Trop noire pour être Française by Isabelle Boni-Claverie Tr. by Joshua Jordan,
(Tallandier, 2017 / Seeking an American publisher – please contact Dominique Missika for further information)
Isabelle Boni-Claverie offers an American readership rare insights into the differences and similarities of racial dynamics in her own country and the US. At once a sociological portrait of France, a multiracial family album, and a transatlantic bildungsroman, Too Black to Be French will undoubtedly appeal to readers eager for a passionate fresh voice devoted to better understanding today’s world, and how race and class both are inescapable realities in contemporary societies.
Isabelle Boni-Claverie sensitively leads us to ponder our relationship with alterity. At once funny, moving and uncompromising Bonie Claverie’s book ends on a happy notes as it engages us to bet on real equality.—senscritique.com
Pina by Titaua Peu Tr. by Jeffrey Zuckerman
(Au Vent des Îles, 2016 / Seeking an American publisher – please contact Lucile Bambridge for further information)
In Pina, the Tahitian author Titaua Peu draws the portrait of a modern-day Polynesia torn asunder by misery and the differences that separate people from one another. By shedding light on the many kinds of violence—moral, familial, sexual, social—on the other side of glossy postcard photos, Pina shows how a young girl struggles to find her way out of abuse and despair and into a promising future.
“The novelist seizes the reader with her fiery prose, serving her whirlwind story about the crossing paths of many different characters.”—Télérama
Gare d’Osnabrück à Jérusalem by Hélène Cixous, Tr. Peggy Kamuf
(Editions Galilée, 2016, Fordham University Press, 2020 )
Working from family archives, Cixous tells the story of her uncle André, a German Jew, who died at Auschwitz. In 1938, he had tried to emigrate from Berlin to join his daughter and other family members in Jerusalem, only to be sent back upon his arrival by his daughter, telling him, “this is a young country for young people.” Cixous’s treatment is in many ways literary—interwoven, at moments, with King Lear—but the book is ultimately a close reading of the archival materials she was able to piece together.
“[…] an act of imagination, investigation, sojourn, and witness driven by terrible necessity and marbled with fierce, incomparable beauty.”–Maggie Nelson, author of The Argonauts
Les Jours vivants by Ananda Devi, Tr. by Jeffrey Zuckerman
(Gallimard, 2013 / Feminist Press, 2019 ,)
On Portobello Road, an old woman, Mary Grimes, clings to her final days, and particularly the memory of Howard, her long-lost youthful love. She retreats increasingly inward, isolating herself within her home and her mind. A chance encounter with Cub, a young boy from Brixton, unexpectedly jolts her back into the world of the living.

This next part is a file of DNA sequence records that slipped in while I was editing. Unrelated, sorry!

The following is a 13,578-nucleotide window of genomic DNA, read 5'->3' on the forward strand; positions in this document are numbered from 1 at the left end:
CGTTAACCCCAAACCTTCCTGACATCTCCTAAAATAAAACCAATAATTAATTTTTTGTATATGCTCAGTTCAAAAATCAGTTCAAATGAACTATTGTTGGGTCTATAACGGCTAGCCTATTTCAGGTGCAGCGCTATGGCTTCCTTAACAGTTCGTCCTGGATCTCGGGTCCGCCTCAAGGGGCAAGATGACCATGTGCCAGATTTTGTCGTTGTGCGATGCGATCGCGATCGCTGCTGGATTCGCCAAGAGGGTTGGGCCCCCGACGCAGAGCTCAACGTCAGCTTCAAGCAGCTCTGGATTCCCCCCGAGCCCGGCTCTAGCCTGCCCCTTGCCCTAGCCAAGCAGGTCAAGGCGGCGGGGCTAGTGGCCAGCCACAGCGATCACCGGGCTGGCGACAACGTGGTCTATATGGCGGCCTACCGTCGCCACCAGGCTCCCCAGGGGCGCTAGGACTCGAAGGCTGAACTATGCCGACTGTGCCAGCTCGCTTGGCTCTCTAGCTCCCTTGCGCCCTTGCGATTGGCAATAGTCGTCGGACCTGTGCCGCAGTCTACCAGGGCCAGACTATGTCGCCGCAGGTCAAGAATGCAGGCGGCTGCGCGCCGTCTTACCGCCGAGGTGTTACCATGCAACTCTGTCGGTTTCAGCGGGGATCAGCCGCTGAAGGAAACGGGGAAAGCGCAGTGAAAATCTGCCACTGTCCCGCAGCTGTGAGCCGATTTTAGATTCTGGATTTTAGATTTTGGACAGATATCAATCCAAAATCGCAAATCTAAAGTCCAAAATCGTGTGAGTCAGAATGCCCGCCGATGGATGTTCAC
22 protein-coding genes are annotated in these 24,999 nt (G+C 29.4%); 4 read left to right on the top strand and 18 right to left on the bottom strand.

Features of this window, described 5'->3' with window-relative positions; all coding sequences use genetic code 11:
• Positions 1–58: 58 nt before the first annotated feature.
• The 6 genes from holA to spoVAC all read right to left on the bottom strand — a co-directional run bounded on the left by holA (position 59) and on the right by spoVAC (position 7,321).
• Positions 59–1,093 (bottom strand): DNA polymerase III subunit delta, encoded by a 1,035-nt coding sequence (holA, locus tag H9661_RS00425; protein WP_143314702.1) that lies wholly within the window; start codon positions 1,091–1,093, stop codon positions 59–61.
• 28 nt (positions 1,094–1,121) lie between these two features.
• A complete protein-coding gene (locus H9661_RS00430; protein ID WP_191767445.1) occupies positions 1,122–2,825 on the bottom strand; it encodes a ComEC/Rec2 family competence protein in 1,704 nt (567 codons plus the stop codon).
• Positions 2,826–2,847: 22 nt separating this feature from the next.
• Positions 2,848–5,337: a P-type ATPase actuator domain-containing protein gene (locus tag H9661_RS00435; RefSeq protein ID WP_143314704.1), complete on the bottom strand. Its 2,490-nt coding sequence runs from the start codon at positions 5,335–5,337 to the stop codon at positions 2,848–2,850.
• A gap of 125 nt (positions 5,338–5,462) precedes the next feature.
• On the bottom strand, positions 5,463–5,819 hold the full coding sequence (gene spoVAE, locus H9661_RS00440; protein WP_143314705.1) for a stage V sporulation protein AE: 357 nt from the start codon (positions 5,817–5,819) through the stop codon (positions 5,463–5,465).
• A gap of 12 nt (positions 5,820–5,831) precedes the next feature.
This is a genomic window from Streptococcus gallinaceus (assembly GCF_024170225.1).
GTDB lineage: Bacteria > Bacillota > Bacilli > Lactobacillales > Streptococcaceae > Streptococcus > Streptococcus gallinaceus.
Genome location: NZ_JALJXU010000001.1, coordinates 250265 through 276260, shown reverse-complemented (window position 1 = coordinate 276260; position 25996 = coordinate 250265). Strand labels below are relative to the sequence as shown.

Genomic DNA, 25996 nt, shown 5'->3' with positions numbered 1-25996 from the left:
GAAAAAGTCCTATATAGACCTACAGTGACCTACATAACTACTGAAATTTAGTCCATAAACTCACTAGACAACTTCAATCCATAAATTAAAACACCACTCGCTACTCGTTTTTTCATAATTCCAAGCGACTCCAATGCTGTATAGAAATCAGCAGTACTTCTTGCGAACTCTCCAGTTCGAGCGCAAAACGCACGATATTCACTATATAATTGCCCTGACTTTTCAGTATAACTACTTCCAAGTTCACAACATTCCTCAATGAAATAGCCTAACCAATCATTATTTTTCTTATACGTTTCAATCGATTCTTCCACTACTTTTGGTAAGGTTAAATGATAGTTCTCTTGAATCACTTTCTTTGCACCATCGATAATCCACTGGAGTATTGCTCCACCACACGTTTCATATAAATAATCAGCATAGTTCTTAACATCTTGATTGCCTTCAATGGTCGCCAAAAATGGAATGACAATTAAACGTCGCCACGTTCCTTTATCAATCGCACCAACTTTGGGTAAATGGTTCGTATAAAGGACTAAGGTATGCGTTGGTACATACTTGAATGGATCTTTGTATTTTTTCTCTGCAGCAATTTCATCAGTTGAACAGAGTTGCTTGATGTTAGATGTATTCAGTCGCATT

In this timely novel, Ananda Devi continues her exploration of mythical places and haunted beings.
“Brutal and entirely believable, a gorgeous and haunting depiction of London and the real lives and memories of those unseen within it.”—Publishers Weekly
Ma part d’elle by Javad Djavahery, Tr. Emma Ramadan
(Gallimard, 2017/Restless Books, 2020)
In exiled Iranian author Javad Djavahery’s captivating English debut, a youthful betrayal during a summer on the Caspian sea has far-reaching consequences for a group of friends as their lives are irrevocably altered by the Revolution. Urgent and gorgeously written, My Part of Her captures the innocence of youth, the folly of love, and the capriciousness of fate as these friends find themselves on opposing sides of the seismic rifts of history. ***we could send back to the author on tour page if we publish it in time***
“Djavahery’s novel is an aching evocation of paradise lost, one that is impossible to regain, even in our narrator’s searching dreams. Vivid, shattering, and utterly memorable.”—Kirkus Reviews, Starred Review
Les Oeuvres de miséricorde by Mathieu Riboulet, Tr. by Jeffrey Zuckerman,
(Verdier, 2012, Seeking an American publisher – please contact Colette Olivefor further information
Determined to investigate both the tension-fraught history of the relationship between France and Germany and, more broadly, the timeless relationship between violence and mercy, Riboulet’s narrator finds answers to these questions not in a documentary or testimonial, but in physical bodies, desired and touched, painted and filmed. The winner of the Prix Décembre and a finalist for the Prix Sade, Les Oeuvres de miséricorde is a contemporary masterpiece, a labor of love that unflinchingly depicts mercy and the men who strive for it.
“What should we do with all those who have died? Where should we live? How should we love each other?” These obsessions, fueled by the ravages of history, are just as strong as Riboulet’s fascination with Caravaggio; in this thrilling book, rustling with violence and love, he attempts to respond to these questions.”— L’Express
Double nationalité by Nina Yargekov, Tr. by Daria Chernysheva
(P.O.L., 2016 / Seeking an American publisher. Please contact email@example.com